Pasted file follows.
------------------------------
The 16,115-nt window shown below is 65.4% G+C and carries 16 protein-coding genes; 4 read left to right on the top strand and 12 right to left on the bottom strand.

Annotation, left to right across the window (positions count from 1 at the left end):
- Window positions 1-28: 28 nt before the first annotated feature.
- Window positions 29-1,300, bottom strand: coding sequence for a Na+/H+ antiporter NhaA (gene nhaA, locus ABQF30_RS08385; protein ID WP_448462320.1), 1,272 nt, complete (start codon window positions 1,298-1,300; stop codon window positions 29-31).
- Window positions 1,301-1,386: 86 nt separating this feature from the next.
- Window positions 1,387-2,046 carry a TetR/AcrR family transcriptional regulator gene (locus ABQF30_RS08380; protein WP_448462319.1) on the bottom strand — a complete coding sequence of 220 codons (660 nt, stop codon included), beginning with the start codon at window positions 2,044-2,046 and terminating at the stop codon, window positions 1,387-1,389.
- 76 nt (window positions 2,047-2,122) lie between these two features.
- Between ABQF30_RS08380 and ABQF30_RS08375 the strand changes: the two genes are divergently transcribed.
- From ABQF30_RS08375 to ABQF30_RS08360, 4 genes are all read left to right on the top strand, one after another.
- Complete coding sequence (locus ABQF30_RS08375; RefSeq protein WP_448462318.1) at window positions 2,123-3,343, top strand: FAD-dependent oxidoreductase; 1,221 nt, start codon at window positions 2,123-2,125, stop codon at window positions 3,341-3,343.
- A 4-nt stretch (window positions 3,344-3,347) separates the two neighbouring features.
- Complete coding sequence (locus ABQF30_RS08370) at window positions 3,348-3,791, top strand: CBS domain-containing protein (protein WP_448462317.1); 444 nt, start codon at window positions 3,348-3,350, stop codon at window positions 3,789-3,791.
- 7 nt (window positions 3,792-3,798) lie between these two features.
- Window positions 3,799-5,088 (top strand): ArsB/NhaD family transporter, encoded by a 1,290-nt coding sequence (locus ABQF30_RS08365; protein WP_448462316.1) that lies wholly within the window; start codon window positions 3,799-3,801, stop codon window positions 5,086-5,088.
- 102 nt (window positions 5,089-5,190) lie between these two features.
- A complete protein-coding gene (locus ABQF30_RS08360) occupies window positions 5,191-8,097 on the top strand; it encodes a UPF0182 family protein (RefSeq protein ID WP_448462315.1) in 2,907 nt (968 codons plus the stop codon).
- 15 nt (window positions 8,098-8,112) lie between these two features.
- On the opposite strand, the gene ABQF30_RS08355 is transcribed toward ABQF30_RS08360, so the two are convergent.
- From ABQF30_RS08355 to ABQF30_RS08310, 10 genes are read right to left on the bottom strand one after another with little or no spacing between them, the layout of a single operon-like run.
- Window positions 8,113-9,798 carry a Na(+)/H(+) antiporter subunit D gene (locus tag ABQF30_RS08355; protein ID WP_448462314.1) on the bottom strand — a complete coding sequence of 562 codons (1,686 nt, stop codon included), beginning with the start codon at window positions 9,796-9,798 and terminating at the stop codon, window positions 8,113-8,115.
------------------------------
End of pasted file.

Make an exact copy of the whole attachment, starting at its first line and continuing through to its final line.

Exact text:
The 16,115-nt window shown below is 65.4% G+C and carries 16 protein-coding genes; 4 read left to right on the top strand and 12 right to left on the bottom strand.

Annotation, left to right across the window (positions count from 1 at the left end):
- Window positions 1-28: 28 nt before the first annotated feature.
- Window positions 29-1,300, bottom strand: coding sequence for a Na+/H+ antiporter NhaA (gene nhaA, locus ABQF30_RS08385; protein ID WP_448462320.1), 1,272 nt, complete (start codon window positions 1,298-1,300; stop codon window positions 29-31).
- Window positions 1,301-1,386: 86 nt separating this feature from the next.
- Window positions 1,387-2,046 carry a TetR/AcrR family transcriptional regulator gene (locus ABQF30_RS08380; protein WP_448462319.1) on the bottom strand — a complete coding sequence of 220 codons (660 nt, stop codon included), beginning with the start codon at window positions 2,044-2,046 and terminating at the stop codon, window positions 1,387-1,389.
- 76 nt (window positions 2,047-2,122) lie between these two features.
- Between ABQF30_RS08380 and ABQF30_RS08375 the strand changes: the two genes are divergently transcribed.
- From ABQF30_RS08375 to ABQF30_RS08360, 4 genes are all read left to right on the top strand, one after another.
- Complete coding sequence (locus ABQF30_RS08375; RefSeq protein WP_448462318.1) at window positions 2,123-3,343, top strand: FAD-dependent oxidoreductase; 1,221 nt, start codon at window positions 2,123-2,125, stop codon at window positions 3,341-3,343.
- A 4-nt stretch (window positions 3,344-3,347) separates the two neighbouring features.
- Complete coding sequence (locus ABQF30_RS08370) at window positions 3,348-3,791, top strand: CBS domain-containing protein (protein WP_448462317.1); 444 nt, start codon at window positions 3,348-3,350, stop codon at window positions 3,789-3,791.
- 7 nt (window positions 3,792-3,798) lie between these two features.
- Window positions 3,799-5,088 (top strand): ArsB/NhaD family transporter, encoded by a 1,290-nt coding sequence (locus ABQF30_RS08365; protein WP_448462316.1) that lies wholly within the window; start codon window positions 3,799-3,801, stop codon window positions 5,086-5,088.
- 102 nt (window positions 5,089-5,190) lie between these two features.
- A complete protein-coding gene (locus ABQF30_RS08360) occupies window positions 5,191-8,097 on the top strand; it encodes a UPF0182 family protein (RefSeq protein ID WP_448462315.1) in 2,907 nt (968 codons plus the stop codon).
- 15 nt (window positions 8,098-8,112) lie between these two features.
- On the opposite strand, the gene ABQF30_RS08355 is transcribed toward ABQF30_RS08360, so the two are convergent.
- From ABQF30_RS08355 to ABQF30_RS08310, 10 genes are read right to left on the bottom strand one after another with little or no spacing between them, the layout of a single operon-like run.
- Window positions 8,113-9,798 carry a Na(+)/H(+) antiporter subunit D gene (locus tag ABQF30_RS08355; protein ID WP_448462314.1) on the bottom strand — a complete coding sequence of 562 codons (1,686 nt, stop codon included), beginning with the start codon at window positions 9,796-9,798 and terminating at the stop codon, window positions 8,113-8,115.